This will be a short post because the data is clear, validated, and simple.
On several occasions, FAA and CLT Aviation staff have said “the less time a commercial plane is in the air, the safer it is.”
Well, not according to National Transportation Safety Board (NTSB). Runway confusion and collisions (called “incursions”) pose the biggest safety risk. This includes takeoffs and landings.
So the next time someone suggests lower, more direct routing over your neighborhood increases safety, ask that person to show the data.
One of the common responses to jet plane noise complaints in Charlotte revolves around growth of traffic at the airport. No one suggests there isn’t arrivals/departures growth at Charlotte’s airport, particularly since it is a hub for American Airlines. But does the data support the hyperbole often included in airport discussion? Let’s review:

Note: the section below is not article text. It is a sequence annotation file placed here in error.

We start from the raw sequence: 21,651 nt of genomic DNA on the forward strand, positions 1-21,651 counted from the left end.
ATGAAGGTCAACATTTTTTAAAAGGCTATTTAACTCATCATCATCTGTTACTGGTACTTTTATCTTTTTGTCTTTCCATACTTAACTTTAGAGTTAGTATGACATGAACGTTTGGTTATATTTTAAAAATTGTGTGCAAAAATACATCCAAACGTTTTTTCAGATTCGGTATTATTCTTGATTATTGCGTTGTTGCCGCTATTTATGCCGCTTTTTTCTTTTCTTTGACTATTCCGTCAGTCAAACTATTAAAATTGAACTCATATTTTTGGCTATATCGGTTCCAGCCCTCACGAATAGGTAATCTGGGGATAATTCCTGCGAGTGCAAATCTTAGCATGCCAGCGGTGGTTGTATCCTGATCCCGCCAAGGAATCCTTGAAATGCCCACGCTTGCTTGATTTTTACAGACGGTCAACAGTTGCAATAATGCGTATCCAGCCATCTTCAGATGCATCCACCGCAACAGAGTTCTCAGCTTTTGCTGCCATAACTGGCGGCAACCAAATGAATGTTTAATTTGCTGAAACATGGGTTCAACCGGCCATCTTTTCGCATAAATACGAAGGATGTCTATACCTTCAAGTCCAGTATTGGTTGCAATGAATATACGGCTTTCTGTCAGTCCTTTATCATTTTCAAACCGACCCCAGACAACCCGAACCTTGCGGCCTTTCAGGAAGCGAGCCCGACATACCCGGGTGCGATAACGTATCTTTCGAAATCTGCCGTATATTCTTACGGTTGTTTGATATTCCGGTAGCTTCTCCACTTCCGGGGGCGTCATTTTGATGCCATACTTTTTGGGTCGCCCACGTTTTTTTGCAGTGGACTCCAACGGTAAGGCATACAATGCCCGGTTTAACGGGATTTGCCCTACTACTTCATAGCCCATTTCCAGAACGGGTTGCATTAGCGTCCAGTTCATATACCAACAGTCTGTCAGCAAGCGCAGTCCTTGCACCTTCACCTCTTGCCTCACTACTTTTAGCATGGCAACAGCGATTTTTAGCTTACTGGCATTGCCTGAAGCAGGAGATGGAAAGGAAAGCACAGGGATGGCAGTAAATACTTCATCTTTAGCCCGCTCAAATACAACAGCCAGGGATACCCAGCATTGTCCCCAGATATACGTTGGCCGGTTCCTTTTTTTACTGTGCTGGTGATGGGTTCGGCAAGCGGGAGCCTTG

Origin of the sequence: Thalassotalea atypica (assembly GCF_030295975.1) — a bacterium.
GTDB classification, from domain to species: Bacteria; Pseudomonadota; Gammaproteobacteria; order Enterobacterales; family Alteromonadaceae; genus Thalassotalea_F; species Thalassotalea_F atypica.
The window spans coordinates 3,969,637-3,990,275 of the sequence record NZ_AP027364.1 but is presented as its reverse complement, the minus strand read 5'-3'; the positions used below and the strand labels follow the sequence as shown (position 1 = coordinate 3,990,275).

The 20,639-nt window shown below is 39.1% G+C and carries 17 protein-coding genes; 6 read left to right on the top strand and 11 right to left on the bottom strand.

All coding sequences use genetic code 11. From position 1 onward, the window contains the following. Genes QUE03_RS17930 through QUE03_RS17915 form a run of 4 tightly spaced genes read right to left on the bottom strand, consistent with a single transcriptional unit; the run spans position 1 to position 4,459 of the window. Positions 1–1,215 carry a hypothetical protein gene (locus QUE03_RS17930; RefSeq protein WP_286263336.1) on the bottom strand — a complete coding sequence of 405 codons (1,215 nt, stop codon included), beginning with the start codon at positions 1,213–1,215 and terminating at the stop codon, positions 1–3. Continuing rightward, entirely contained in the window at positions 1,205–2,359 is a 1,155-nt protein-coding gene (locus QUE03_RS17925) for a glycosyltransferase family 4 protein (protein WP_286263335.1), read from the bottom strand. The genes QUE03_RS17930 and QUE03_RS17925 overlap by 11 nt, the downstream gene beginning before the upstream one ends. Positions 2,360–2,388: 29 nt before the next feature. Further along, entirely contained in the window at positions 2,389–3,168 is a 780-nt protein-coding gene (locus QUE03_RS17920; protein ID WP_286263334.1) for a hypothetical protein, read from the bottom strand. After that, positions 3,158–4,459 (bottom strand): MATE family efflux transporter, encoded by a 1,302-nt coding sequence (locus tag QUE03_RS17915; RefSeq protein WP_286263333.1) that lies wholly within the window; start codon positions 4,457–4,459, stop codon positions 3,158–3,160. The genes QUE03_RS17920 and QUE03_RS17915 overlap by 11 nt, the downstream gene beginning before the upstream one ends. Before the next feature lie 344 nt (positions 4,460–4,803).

The airport produces annual traffic and activity reports with operations and passenger details. The charts below compile that data in a 10 year view 2009-2017.
Aircraft operations includes all airline carriers, air taxi, and general aviation flights. The combination of enplaned passenger and deplaned passengers (which includes people just passing through) provides total passenger transfers, the metric used for charting the volume of people.
While total passenger transfers grew 24% from 2008 through 2017, total aircraft operations are only 3% greater over the same period.
At risk of oversimplification, the disparity is due to emphasis by airlines on larger aircraft, elimination of less profitable routes, and filling more seats per flight. So while it is true there are many more passengers coming through Charlotte’s airport (although 3 out of 4 never leave the terminal), the total number of commercial aircraft has not grown as dramatically as many assume.
Could it be argued airlines viewed implementation of Nextgen technology as an opportunity to advocate for the FAA to shorten routes thus enhancing profits?
You decide. Regardless, data reported by the airport doesn't seem to suggest air traffic volume is suddenly a new problem.